‘So, for me, this modern day recording, doing it at home, is ideal. I get just as good results that way and I can take my time. Usually I put the guitar down first. There’s a lot of build-up to it; I’ll often record it live, hear what it sounds like and then tear it apart.
‘All my albums are basically documents of what I’m doing at the time,’ he reflects. ‘To me some are more pleasant than others depending on what I’m doing at the time. This one turned out to be a pleasant period.’ And what of the link with Beth Orton, who appears on three tracks and duets with him on Watch The Stars? ‘That was a natural progression just by doing gigs together. She’s a great singer and a fun person to be with – a scatty singer, no pun intended. I’ve been giving her guitar lessons. She’s coming on!’
By contrast, Texan singer-songwriter Devendra Banhart, the ‘new face of American folk’ according to certain media scribes, was actively sought out. ‘He was in London doing a show and myself and my wife [singer Loren Auerbach] went along to it and saw him after the show, and we struck up a relationship from there.’
But in the main, it’s still the younger generation who seek out the master. Johnny Marr and Bernard Butler of Smiths and Suede fame used to go to Jansch’s gigs together. ‘I didn’t even know who they were!’ he says. ‘It’s always a shock, actually. I still can’t believe that I influence people at all. My world is so far removed from some of them.’ Nevertheless he has since played with both of them, and there are plans for an album with Butler. ‘When we do gigs live they’re quite exciting musically, so I think that will come about.’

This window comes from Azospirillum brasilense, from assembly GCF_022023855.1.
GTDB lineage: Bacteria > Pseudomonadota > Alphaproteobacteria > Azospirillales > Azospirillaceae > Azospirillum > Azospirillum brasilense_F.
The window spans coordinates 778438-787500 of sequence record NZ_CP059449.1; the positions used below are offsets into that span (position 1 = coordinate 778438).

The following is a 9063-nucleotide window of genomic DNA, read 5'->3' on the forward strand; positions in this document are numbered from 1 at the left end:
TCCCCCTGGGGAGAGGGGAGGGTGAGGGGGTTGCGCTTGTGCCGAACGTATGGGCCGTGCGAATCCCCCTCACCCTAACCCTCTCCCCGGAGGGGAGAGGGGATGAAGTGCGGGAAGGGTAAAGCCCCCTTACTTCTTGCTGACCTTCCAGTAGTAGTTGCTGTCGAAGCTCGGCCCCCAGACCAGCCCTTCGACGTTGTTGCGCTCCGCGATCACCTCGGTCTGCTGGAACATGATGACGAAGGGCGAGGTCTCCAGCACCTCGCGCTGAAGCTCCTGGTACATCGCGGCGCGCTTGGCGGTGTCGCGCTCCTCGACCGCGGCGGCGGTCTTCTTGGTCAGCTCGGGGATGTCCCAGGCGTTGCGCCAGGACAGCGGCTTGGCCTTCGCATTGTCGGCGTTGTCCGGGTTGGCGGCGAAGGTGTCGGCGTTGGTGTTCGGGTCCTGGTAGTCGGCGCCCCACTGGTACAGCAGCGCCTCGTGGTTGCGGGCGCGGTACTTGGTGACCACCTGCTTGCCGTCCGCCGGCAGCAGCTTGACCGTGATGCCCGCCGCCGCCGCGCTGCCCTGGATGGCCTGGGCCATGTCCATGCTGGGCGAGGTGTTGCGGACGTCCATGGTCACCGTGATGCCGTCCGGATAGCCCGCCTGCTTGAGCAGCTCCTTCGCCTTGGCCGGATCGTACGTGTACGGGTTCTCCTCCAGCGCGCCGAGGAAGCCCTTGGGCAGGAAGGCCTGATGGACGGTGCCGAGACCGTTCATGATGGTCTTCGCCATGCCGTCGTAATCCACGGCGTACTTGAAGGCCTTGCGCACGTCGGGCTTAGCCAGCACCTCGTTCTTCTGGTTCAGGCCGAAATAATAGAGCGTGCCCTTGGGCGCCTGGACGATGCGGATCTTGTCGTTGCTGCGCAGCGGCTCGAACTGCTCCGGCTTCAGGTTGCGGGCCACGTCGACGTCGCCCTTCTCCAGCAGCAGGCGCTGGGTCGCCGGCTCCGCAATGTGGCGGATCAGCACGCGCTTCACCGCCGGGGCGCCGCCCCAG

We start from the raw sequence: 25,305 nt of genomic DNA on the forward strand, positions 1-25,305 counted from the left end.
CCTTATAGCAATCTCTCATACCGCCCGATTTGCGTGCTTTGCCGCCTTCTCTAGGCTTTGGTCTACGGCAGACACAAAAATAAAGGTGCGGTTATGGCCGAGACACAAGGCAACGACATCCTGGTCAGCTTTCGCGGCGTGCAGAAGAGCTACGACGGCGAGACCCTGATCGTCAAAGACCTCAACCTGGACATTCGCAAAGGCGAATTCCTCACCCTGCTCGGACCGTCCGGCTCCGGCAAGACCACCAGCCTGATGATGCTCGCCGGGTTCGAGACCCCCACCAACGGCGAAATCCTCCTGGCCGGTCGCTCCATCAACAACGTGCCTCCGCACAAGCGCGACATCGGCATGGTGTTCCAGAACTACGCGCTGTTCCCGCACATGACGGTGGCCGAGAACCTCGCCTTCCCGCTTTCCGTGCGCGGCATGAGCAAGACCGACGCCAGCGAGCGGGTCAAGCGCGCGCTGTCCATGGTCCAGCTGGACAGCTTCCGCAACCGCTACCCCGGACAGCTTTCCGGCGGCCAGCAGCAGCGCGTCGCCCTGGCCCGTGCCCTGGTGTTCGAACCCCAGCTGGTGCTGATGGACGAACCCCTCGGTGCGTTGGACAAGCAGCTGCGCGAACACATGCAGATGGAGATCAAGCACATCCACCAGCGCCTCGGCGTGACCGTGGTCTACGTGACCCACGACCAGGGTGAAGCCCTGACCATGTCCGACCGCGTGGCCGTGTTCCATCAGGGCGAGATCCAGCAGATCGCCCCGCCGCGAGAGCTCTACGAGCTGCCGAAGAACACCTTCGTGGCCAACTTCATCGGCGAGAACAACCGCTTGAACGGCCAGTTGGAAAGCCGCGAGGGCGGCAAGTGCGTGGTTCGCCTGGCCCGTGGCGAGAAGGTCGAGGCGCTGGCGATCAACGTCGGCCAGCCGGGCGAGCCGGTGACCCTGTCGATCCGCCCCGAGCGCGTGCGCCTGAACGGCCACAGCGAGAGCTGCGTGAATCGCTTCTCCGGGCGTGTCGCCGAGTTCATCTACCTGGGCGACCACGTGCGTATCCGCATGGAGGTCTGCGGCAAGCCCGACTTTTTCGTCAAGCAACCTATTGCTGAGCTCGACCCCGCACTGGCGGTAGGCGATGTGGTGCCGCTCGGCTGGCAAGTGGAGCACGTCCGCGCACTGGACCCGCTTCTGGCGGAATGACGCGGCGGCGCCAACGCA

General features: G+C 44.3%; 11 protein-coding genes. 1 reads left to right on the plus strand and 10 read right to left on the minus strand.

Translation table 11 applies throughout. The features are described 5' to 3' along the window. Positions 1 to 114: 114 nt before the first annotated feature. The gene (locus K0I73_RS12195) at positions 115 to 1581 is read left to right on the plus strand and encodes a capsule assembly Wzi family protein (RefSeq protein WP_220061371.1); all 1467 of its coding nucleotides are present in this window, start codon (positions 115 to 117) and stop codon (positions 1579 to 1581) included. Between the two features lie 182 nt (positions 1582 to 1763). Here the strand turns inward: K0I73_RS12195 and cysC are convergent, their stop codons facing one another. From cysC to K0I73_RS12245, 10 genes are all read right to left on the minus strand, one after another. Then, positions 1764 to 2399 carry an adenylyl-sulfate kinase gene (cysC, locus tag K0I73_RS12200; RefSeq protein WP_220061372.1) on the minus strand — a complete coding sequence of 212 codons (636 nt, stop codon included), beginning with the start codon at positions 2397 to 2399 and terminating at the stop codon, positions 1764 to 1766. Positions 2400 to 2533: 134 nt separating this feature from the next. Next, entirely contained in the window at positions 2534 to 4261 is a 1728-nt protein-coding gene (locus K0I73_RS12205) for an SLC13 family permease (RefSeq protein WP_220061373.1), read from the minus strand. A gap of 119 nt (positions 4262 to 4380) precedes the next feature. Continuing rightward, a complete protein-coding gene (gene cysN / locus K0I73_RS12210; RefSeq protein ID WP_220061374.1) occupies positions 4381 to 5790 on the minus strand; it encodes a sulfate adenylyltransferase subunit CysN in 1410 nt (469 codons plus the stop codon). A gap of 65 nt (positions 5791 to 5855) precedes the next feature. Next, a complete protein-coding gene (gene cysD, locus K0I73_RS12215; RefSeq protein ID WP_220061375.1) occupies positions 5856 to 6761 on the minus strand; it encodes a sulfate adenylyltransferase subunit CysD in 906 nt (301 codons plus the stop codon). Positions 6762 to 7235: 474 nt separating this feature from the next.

The master’s attitude to the guitar has barely changed over the years. ‘I’m slowing down a little bit, but it’s basically the same. I’m still in the learning process, believe it or not, still wanting to learn to play it like Julian Bream – which I’ll never do. But I’ll keep trying!’
For someone whose chief early influence when a young man in Edinburgh was Big Bill Broonzy and fellow visiting Americans Pete Seeger and Brownie McGee, Jansch has paid little attention to the States in recent years – but all that is soon to change. ‘The album’s coming out a month later in the States from a Chicago-based company called Drag City, so I may be going out there for a few festivals,’ he reveals. When punk priestess Patti Smith invited Jansch to play at the Meltdown Festival in 2005, he considered it an honour.
It’s also flattering when someone documents your life in print, and a recently updated book by Colin Harper, Dazzling Stranger: Bert Jansch and the British Folk and Blues Revival (Bloomsbury) traces Bert Jansch’s life and times in fascinating detail. With quotes from Neil Young, Jimmy Page, Johnny Marr and others it comes highly recommended. But let’s let the man himself have the last word.
‘I only know how to play a guitar and write songs; when it comes down to it, I don’t know anything else. And I suppose the fact I still enjoy what I’m doing is what keeps me at it.
‘To find there are other people out there who I’m influencing, and they say so to me, it keeps you going. Anyway, the love of the guitar in itself is the first thing…’